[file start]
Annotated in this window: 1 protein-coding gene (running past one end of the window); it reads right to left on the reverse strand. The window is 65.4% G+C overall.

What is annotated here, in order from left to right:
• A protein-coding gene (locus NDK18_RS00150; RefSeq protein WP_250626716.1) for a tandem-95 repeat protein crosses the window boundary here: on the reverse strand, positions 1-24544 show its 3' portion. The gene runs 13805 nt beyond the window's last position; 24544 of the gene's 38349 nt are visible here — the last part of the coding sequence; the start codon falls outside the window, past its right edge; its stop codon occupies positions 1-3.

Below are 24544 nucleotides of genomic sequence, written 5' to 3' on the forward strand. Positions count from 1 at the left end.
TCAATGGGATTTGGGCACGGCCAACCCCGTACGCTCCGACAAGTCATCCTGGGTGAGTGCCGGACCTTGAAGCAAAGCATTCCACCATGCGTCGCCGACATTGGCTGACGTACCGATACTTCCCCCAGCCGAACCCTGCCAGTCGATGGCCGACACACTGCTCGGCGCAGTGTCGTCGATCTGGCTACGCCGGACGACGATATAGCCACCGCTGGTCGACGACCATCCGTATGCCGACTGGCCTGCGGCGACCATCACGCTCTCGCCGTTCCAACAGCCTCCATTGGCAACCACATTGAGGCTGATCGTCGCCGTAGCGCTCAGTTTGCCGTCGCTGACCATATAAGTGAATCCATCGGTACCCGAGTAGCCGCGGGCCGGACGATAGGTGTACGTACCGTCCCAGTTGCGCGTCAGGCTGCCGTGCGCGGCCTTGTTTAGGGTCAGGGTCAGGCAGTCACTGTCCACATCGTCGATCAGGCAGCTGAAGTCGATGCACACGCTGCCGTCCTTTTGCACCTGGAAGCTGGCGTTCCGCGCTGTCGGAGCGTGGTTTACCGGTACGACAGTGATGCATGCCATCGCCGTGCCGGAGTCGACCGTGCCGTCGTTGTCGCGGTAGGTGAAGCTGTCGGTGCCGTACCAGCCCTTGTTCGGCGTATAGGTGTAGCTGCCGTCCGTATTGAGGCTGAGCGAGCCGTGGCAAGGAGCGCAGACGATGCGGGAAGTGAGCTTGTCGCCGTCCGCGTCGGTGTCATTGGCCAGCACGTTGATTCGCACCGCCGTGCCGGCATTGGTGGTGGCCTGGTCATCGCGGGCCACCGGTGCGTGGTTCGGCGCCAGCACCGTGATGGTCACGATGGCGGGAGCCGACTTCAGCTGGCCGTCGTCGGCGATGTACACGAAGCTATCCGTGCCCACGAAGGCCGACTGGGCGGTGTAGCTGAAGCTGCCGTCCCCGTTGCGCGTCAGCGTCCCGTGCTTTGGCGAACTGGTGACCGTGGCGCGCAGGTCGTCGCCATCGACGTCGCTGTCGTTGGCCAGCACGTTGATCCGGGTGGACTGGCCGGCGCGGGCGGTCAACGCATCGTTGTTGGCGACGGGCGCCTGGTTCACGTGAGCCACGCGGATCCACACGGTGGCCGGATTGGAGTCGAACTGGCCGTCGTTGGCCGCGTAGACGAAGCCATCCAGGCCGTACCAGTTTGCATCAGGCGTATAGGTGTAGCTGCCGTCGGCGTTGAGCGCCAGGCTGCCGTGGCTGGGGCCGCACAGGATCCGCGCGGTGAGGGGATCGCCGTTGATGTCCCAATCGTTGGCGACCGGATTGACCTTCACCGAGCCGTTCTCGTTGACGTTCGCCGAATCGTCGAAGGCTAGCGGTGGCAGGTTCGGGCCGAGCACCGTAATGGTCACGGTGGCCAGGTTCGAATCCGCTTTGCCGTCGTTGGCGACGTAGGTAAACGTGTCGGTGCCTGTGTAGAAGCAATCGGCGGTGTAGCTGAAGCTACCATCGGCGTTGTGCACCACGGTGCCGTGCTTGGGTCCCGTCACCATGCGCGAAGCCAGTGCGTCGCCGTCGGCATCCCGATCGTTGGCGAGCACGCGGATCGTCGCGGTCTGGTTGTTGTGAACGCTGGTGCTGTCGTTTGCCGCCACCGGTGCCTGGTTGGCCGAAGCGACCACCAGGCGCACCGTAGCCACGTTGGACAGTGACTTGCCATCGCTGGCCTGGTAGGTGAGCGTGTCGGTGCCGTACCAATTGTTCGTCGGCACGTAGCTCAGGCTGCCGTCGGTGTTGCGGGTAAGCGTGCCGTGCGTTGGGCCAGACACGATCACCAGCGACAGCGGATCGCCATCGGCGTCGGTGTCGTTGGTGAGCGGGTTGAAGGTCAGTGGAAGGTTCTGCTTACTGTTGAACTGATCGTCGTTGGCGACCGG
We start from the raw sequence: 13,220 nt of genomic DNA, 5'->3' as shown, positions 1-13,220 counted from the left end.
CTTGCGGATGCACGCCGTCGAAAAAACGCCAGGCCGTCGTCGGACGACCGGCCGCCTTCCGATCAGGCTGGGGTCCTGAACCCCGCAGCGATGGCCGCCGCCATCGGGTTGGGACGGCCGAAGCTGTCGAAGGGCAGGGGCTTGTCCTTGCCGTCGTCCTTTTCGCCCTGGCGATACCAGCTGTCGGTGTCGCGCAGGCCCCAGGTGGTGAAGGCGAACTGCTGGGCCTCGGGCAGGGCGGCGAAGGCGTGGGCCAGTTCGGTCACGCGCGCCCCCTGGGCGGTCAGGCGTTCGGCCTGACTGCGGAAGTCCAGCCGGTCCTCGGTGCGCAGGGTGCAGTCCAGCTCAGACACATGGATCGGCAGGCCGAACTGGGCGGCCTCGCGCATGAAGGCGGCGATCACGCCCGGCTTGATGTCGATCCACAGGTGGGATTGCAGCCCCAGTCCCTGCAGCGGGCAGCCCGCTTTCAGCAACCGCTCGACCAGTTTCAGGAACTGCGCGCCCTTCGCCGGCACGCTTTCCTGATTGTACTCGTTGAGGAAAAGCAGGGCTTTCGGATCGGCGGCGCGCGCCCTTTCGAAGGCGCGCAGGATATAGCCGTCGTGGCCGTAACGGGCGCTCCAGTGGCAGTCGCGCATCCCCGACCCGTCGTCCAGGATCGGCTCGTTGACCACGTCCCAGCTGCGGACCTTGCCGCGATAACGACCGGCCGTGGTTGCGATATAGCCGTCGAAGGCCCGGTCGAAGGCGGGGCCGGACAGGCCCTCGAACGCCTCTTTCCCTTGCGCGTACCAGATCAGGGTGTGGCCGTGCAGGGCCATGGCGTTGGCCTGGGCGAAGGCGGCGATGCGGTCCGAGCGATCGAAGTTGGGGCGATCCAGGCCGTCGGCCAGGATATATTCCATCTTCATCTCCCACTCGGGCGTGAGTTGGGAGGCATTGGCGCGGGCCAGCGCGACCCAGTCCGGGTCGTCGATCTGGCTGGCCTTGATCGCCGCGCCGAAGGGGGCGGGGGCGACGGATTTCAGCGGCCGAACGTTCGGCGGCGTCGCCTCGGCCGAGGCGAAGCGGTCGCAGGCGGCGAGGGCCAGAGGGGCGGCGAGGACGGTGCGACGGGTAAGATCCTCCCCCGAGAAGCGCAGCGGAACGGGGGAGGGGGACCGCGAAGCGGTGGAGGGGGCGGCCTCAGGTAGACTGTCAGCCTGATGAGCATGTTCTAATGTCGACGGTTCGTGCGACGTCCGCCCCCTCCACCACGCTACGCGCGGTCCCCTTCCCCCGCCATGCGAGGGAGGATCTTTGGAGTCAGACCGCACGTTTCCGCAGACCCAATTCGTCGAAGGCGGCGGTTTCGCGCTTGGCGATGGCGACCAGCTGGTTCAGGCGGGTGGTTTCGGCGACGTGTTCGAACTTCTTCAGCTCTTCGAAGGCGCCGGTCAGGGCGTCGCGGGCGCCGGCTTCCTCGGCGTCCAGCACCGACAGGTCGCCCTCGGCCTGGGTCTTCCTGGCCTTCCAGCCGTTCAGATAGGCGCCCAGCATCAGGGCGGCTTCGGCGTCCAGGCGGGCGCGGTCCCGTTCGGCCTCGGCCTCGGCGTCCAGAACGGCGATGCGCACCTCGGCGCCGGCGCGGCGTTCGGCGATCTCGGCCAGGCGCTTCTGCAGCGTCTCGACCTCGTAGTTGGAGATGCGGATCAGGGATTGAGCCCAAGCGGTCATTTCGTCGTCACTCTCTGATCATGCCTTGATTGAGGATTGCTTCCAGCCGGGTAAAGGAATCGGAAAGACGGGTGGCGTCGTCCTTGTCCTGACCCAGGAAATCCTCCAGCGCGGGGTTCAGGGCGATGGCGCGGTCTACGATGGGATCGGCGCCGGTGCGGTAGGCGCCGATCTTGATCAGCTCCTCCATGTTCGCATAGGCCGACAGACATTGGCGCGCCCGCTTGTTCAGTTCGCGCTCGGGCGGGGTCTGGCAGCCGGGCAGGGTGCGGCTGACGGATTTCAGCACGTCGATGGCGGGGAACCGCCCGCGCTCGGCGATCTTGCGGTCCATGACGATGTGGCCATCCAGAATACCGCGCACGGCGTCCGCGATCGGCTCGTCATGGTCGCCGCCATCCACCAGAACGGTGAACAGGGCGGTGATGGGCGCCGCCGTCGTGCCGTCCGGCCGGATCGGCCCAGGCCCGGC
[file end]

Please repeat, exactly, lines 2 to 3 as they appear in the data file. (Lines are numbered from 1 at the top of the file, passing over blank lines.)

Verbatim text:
What is annotated here, in order from left to right:
• A protein-coding gene (locus NDK18_RS00150; RefSeq protein WP_250626716.1) for a tandem-95 repeat protein crosses the window boundary here: on the reverse strand, positions 1-24544 show its 3' portion. The gene runs 13805 nt beyond the window's last position; 24544 of the gene's 38349 nt are visible here — the last part of the coding sequence; the start codon falls outside the window, past its right edge; its stop codon occupies positions 1-3.